Step 4: Ignore anecdotal evidence

This is so important. You must understand that we, as human beings, are really really bad at observing the world around us. We don’t observe so much as see exactly what we want to see. We see three red cars when we go out driving and we decide that most cars must be red – even though these may be the only red cars in the city. So listen to what other parents tell you and look it up but do not make decisions on the basis of this!

To illustrate: I was chatting to a dad at my son’s therapy centre, and he was talking about the gluten free diet his daughter was on. He said ‘We went on holiday recently and she had to have some food with gluten in it, when we were at a restaurant. A few times. She behaved so much worse that whole trip. Then as soon as we got home and resumed the diet, she got so much better!’

This man, while he loves his daughter very much, is wrong. Gluten stays in your bloodstream for about 6 months from when you last consume it. So if his daughter’s behaviour improved as soon as they got back, it was not the gluten that caused it to go bad in the first place. The fact that she was on holiday though, in unfamiliar circumstances, seeing new places every day, might have had something to do with it. Now, possibly this diet is still great and it’s worth checking out – go see your paediatrician about it. But you can see that anecdotal evidence from a parent , on its own, can be very unreliable.

Step 5: Measure the results

Whatever therapy you have chosen, you have to check that it’s actually working. Don’t listen to grandma when she says ‘oh, he looks so much better! I swear he looked at me so many times today!’ Count everything. If your therapist is working on eye contact, count how many times your baby makes eye contact in the same half an hour period every day. Write it down. If you don’t have that as a goal, choose something else measureable – how long she spends playing with a new toy she’s learning, how many words she’s understanding, how long he can spend playing near his cousins before he starts to run away and cry. Measure and test because if your little one is spending six months doing a therapy and there is no progress, it may be time to try a different therapy. And remember don’t go with your ‘gut’ – I guarantee that your ‘gut’ will see exactly five times more improvements and skills than actually exist.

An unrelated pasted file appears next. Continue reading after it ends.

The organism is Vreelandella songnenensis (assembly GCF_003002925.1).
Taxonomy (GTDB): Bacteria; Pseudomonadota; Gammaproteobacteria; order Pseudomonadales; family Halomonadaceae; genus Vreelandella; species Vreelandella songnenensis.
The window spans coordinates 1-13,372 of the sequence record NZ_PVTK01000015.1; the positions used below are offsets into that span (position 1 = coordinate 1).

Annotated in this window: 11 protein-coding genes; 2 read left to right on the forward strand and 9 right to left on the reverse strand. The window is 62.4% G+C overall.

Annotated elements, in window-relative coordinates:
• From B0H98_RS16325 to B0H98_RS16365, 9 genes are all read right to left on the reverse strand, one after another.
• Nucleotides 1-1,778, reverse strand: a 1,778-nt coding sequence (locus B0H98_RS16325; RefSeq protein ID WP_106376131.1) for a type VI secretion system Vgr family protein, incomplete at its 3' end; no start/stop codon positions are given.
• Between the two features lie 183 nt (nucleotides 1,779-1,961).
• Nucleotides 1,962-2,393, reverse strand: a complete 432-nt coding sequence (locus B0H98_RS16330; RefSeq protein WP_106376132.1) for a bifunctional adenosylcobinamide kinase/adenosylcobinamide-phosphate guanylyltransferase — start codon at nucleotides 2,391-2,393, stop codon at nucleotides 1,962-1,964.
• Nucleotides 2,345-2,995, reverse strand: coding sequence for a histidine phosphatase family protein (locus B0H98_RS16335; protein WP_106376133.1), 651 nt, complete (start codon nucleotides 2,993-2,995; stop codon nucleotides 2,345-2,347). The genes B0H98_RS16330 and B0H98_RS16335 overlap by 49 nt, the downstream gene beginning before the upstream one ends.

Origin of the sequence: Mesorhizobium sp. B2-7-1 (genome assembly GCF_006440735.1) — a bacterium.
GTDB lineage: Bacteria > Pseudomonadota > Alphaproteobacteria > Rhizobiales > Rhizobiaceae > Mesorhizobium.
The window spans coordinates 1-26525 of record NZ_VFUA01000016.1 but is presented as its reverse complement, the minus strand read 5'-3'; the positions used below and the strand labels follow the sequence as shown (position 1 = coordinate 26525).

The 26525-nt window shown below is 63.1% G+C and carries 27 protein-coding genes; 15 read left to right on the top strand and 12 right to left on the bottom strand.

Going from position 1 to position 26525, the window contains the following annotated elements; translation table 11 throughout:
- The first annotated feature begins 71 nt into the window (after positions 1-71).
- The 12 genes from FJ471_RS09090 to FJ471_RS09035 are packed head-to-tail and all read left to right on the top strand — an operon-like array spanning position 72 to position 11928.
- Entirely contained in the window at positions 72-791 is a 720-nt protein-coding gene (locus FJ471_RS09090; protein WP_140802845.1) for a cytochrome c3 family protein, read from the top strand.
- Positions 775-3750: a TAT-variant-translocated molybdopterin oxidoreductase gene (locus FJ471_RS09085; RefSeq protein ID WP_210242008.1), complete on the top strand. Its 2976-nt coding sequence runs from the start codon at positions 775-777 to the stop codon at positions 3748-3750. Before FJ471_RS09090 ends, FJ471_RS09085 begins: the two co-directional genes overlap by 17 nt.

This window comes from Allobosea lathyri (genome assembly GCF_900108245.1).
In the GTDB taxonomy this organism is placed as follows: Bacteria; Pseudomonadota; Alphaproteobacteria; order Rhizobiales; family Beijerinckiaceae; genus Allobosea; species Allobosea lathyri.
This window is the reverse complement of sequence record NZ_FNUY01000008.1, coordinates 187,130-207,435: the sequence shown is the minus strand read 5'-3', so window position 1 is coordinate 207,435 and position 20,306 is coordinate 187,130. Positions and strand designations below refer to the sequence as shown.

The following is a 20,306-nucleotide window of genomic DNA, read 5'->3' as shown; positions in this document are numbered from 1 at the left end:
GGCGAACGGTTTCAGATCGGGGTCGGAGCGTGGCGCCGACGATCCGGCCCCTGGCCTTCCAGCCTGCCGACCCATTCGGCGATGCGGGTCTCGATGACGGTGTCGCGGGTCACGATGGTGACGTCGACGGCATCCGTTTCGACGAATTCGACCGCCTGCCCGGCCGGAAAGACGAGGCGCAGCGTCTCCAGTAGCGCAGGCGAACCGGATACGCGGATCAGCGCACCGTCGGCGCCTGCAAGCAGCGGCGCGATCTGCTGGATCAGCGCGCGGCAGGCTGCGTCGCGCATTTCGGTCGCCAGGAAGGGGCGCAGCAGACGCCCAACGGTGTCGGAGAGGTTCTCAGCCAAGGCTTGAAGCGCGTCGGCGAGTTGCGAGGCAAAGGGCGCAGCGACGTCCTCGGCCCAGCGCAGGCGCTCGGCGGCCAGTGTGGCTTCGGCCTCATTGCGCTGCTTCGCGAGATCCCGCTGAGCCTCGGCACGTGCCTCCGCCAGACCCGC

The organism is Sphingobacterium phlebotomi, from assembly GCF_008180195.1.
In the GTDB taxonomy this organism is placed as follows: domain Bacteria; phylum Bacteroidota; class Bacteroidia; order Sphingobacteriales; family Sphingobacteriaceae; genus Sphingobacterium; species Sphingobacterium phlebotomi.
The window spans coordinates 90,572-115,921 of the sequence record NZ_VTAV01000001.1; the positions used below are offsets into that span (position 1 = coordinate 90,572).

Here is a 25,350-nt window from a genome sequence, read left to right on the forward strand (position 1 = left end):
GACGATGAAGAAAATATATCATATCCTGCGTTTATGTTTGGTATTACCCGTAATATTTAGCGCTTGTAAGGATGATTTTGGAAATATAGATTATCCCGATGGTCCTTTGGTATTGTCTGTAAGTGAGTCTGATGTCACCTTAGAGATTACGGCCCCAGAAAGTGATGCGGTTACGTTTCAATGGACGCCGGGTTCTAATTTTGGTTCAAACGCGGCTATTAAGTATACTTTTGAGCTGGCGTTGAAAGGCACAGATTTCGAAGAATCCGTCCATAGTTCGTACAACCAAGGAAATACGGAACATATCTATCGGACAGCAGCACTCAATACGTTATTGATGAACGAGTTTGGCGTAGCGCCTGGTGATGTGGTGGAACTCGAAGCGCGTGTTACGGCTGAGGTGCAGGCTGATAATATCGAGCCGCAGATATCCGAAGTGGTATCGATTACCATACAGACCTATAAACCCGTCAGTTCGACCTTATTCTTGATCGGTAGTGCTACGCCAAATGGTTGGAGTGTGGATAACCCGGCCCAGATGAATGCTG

The best way to do this is to book your child into an assessment centre about six months after you start therapy, so you see how much they can do in a new setting in front of strangers. If it’s absolutely nothing, it’s better to know now than at a later stage when they’re going to school. Make sure that you schedule some grieving time after the assessment centre results come in – usually two-five mini breakdowns is fine, after the initial one.

Really though whichever therapy you use should have built in assessments. The therapist/provider you use should have a process every year or so to check what progress your child has made in all the different areas you are trying to address – if they don’t measure progress then I would change therapists.

Step 7: Spread the load – hire therapists and involve your family

It amazes me, every time I need to add a therapist to Michael’s team, how many amazing people are out there that are willing to spend hours patiently helping him learn to do jigsaw puzzles. The personality is the big thing here – you want someone that has patience, is great with little kids, has massive amounts of energy, and gets ridiculously excited when a small child waves to them.

The most important thing about a therapist is that they know something about the therapy you want to do (you’d be surprised) and that they have huge, enormous, unlimited amounts of patience. A Buddhist monk maybe? Energy is also great, as well as a love of children. It also helps if they’re broke and have a pretty flexible schedule, because when your little one decides to nap 1-3 instead of 12-2 you need the therapist to be able to come and leave later.

I have met many parents who have told me they do not have the patience and energy to do therapy with their kids, and that is ok. It shows just how rare these qualities can be, and how important it is to spread the load. Most human beings just can’t physically manage 30 hours per week of therapy themselves, as well as doing all the other little things parents do for their kids. Sometimes you’re just in shock for the first six months and then can slot yourself in once your little one is getting the hang of therapy as a concept. It is a big help if you can do some of it yourself. Some kids don’t even need that much – but it is important to try to get someone to help you so they can learn to generalize their skills with other people. It may mean mortgaging your house but there is government support available if you ask, and it is generally only for a couple of years.

It is also a great relationship builder. If your son/daughter ignores her grandparents, or doesn’t really notice your partner, it is great to involve them in the therapy. It may take months of really heavy effort but it can pay off so much. One of the great rewards in life is seeing a child learn and developing a bond with them. Therapy cuddles are the best.

Step 8: Just keep trying

I think the hardest thing about teaching a child on the spectrum is that, often, it’s not as immediately rewarding as teaching other children can be. I have some favourite little cousins/nephews/nieces and little kids are like sponges! You give a little 10 month old baby a maraca and within a few minutes he’s shaking it and laughing. So cute! With many children with autism it will take many, many months to teach them to hold that maraca. It took me months to teach Michael to hold it the right way, then to shake it. And there was very little laughing. He enjoyed the prize I would give him for trying, but the process itself interested him as much as my Administrative Law lectures used to fascinate me.

But just keep trying. She can learn that ring stacker. It may take ten attempts a day, seven days a week, for six months (it did with Michael) but she will get there. Just break it down into steps, don’t expect too much at once, and give little rewards for every single attempt no matter how small.